Neither last year’s surprise world champion Pawel Wojciechoswki nor his Polish teammate Lukasz Michalski are competing in Istanbul, but Daegu silver medallist Lazaro Borges of Cuba is. He has a best of 5.72m at Donetsk.
Greece’s consistent Konstadinos Filippidis has gone 5.75m this season while among several at 5.72m is Great Britain’s Steve Lewis.
Fabrice Lapierre will not be back to defend the title he won in Doha two years ago. Mitchell Watt, bronze medallist then, will not compete either.
Yet an Australian still has the longest jump in the world this year – Henry Frayne with his 8.27m in Sydney on 18 February.
Frayne is selected for both events in Istanbul, but whether he doubles, and which event he will do if he opts not to double, probably won’t be clear until just prior to the championships.
Indoors, Russia’s Aleksandr Menkov and Will Claye of the US lead the way with 8.24m. Like Frayne, however, Claye has a double dilemma confronting him as he is also in the Triple Jump. The Long Jump comes first in the schedule.
From there, the contenders split between those with current indoor form and those with stronger outdoor credentials.
Topping the latter group would be South Africa’s Godfrey Khotso Mokoena, silver medallist in both Beijing 2008 and Berlin 2009 and with an outdoor best of 8.50m. On this year’s indoor list, Mokeona has a best of 8.04m in Moscow at the beginning of February. Fit and in form, however, he would be one of the favourites in Istanbul.
Su Xionfeng of China has a best of 8.19m. Portugal’s Marcos Chuva was a finalist in Daegu last year, has a best of 8.34 but sits on the indoor list at just 8.00m. Again, all are contenders if in form, as is 30-year-old veteran Louis Tsatoumas of Greece.
Alexandru Cuharenko of Moldova has improved from a lifetime best of 7.61m outdoors to 8.09m indoors this season. In such a wide-open event, surprise medals could be on the cards.
Teddy Tamgho closed the Doha competition with a World record in the Triple Jump. The Frenchman won’t be in Istanbul, though, as he is serving a French Federation suspension.
This leaves young American Will Claye as the favourite. With his 17.63m to win the US championship, Claye has a 40-centimetre buffer at the top of this year’s world list. If he does both jumps though, he will be faced with the Triple Jump qualifying competition on the Saturday morning and the Long Jump on Saturday evening.
Christian Taylor electrified the outdoor world championships last year with his 17.96m performance to take the gold medal. He cleared 17.21m for second to Claye in the US champs, and will be well placed to take advantage of any fatigue or mis-steps by the favourite.
Arnie David Girat and Alexis Copello form a formidable one-two combination for Cuba. Girat found 17.36m good enough for only a bronze medal last time.
Fabrizio Donato, 36 years old but still at 17.24m this year, and his teammate Daniele Greco (also 17.24) likewise give Italy two shots at a medal.
France’s Benjamin Campoare jumped 17.14m behind Donato in Lievin, while others in the mix include Russia’s Lyukman Adams, China’s Bin Dong and another experienced campaigner in Marian Oprea of Romania.
For added intrigue, there is Henry Frayne of Australia, ninth in Daegu and an outdoor 17.14m this year, and the Ukraine’s Sheryf El-Sheryf, who produced that amazing 17.72m in Ostrava last year but nothing comparable since.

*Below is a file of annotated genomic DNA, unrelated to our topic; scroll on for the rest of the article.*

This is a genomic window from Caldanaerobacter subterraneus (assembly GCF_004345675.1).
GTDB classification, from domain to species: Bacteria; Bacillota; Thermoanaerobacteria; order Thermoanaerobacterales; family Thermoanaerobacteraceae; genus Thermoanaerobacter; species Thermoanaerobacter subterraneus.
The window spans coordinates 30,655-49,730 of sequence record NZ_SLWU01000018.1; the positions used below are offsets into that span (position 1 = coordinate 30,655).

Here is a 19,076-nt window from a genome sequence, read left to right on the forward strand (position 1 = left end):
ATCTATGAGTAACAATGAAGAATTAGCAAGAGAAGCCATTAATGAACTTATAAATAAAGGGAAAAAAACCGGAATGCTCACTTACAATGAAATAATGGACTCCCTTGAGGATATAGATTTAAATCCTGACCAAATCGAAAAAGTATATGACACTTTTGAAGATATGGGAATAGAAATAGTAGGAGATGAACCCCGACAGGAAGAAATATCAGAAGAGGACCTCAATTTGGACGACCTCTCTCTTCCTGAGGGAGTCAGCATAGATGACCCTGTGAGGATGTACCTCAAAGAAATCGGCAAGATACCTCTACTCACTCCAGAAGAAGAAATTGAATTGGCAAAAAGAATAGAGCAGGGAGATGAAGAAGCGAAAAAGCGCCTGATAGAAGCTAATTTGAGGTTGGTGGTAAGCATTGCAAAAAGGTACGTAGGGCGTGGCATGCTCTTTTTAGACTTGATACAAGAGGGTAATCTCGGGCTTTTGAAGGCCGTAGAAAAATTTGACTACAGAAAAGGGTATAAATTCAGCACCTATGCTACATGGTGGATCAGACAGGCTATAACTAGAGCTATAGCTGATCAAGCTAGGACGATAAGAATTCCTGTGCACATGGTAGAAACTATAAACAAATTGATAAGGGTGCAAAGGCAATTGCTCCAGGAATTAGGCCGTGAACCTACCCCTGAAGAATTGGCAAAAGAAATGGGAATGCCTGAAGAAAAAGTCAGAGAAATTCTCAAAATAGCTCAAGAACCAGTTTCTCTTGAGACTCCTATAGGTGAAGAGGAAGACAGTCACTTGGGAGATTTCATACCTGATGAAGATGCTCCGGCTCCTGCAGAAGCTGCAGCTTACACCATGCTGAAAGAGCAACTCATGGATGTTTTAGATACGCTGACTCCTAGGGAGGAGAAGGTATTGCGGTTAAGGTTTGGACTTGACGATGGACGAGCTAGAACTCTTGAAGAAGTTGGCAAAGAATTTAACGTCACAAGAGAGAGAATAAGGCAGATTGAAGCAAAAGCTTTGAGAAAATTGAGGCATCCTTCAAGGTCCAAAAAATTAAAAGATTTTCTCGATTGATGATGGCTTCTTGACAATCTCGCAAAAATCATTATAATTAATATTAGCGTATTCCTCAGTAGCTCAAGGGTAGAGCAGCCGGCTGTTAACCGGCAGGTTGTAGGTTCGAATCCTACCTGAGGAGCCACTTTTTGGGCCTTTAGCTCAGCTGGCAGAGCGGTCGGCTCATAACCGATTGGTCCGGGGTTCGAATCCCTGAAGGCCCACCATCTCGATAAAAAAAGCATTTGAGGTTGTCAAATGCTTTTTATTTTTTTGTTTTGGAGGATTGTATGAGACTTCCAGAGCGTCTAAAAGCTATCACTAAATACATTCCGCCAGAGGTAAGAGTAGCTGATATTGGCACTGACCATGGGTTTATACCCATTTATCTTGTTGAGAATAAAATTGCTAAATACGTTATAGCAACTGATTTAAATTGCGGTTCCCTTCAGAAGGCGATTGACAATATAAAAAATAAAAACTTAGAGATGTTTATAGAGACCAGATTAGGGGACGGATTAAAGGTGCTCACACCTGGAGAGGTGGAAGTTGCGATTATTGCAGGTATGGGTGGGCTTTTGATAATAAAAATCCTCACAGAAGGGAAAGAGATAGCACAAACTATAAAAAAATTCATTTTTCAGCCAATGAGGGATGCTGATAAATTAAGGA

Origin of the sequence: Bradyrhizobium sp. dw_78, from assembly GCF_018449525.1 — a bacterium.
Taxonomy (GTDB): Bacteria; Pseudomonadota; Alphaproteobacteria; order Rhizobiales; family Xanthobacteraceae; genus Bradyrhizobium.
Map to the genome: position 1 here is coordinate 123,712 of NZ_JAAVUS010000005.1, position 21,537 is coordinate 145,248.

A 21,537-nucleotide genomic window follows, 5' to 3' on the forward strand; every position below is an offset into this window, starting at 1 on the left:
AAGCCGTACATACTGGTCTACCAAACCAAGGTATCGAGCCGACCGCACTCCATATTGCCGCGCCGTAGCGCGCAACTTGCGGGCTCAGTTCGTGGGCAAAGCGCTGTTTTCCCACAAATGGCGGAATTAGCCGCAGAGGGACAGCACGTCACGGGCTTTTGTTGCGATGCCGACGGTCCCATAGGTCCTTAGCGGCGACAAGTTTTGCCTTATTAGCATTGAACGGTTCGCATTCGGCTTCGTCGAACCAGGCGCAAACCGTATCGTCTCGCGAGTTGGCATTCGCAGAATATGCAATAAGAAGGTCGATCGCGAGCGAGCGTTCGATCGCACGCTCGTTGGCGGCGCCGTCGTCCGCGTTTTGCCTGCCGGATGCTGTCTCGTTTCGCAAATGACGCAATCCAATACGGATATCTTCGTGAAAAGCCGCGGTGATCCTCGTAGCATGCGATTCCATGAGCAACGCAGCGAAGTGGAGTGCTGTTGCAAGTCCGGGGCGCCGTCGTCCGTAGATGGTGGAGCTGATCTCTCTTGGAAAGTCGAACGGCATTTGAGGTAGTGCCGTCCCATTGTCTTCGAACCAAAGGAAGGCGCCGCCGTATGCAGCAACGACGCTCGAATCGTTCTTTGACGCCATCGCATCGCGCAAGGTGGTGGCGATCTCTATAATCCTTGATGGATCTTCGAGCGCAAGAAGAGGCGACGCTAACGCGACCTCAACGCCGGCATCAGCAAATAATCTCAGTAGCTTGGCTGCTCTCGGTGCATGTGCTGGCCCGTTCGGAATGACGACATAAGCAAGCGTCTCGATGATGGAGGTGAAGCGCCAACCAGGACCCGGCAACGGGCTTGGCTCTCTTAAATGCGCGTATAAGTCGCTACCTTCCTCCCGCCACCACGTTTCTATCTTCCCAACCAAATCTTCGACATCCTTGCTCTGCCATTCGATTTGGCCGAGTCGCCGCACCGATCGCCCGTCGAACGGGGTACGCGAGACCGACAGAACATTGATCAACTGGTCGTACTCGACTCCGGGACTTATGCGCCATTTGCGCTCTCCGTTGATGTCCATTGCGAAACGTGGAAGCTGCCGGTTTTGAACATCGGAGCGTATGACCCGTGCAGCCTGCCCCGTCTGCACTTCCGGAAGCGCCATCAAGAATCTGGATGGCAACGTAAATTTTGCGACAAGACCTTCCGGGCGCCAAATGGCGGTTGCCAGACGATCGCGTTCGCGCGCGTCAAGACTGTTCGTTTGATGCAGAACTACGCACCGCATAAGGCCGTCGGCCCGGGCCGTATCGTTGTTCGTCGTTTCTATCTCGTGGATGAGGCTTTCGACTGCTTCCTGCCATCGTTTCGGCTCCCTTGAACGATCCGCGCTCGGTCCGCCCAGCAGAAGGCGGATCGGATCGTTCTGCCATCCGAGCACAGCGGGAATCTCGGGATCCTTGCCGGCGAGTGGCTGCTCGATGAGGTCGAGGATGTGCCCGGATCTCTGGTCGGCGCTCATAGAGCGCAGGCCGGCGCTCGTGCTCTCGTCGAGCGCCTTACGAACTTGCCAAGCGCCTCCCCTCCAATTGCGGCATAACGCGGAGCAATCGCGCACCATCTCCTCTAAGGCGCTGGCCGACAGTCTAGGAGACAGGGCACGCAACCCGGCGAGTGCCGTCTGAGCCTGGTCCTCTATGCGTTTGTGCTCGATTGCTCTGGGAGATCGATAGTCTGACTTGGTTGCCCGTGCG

Indoor competition gives spectators the chance to get closer to the shot put and the men’s competition should be one to watch.
Young German David Storl has been described as the future of the Shot Put. He won’t be favourite, but at 21.40m he is close enough to win a medal, even a gold.
Defending champion Christian Cantwell didn’t make the US team, always a possibility in a nation with such depth. Competitively, it hardly matters as Reese Hoffa and Ryan Whiting sit atop the world list with 21.87m and 21.60m, respectively (Storl is next at 21.40m).
Olympic champion Tomasz Majewski of Poland is the other man over 21 metres this year, with 21.27m in Karlsruhe (ahead of Storl).
Others coming into medal contention include Russian duo Maksim Sidorov and Ivan Yushkov, Canada’s Dylan Armstrong, Portugal’s Marco Fortes and Rutger Smith of the Netherlands.
Two years ago, Ashton Eaton upstaged Bryan Clay by setting a World record in the NCAA Heptathlon on the same weekend as Clay was winning the World indoor title in Doha.
A year ago, Eaton upped his World record from 6499 points to 6568.
Many tout the 24-year-old Eaton as the next big thing in American track and field. If indeed he is, he should win in Istanbul.
Eaton does not have a major weakness in the seven-event Heptathlon, though his Shot Put may qualify as a minor one and his running ability gives him an edge over those whose strengths do lie in the throwing events (there’s just one in the Heptathlon, compared with three in the Decathlon).
On indoor performances, Eaton has a comfortable cushion over Oleksiy Kasynov of Ukraine, Andrei Krauchanka of Belarus, and the two Russians, Artem Lukyanenko and Ilya Shkurenov.
On outdoor Decathlons, Eaton likewise has a clear buffer over Mikk Pahapill of Estonia and Cuba’s Yordani Garcia.
Of course, all this applied in Daegu last year when a 4.60m pole vault – compared to a 5.05m in the US championship – let him down badly and he finished just 40 points behind the gold medallist, teammate Trey Hardee.
Provided he can avoid similar disaster in Istanbul, Eaton looks all over the winner.
Len Johnson for the IAAF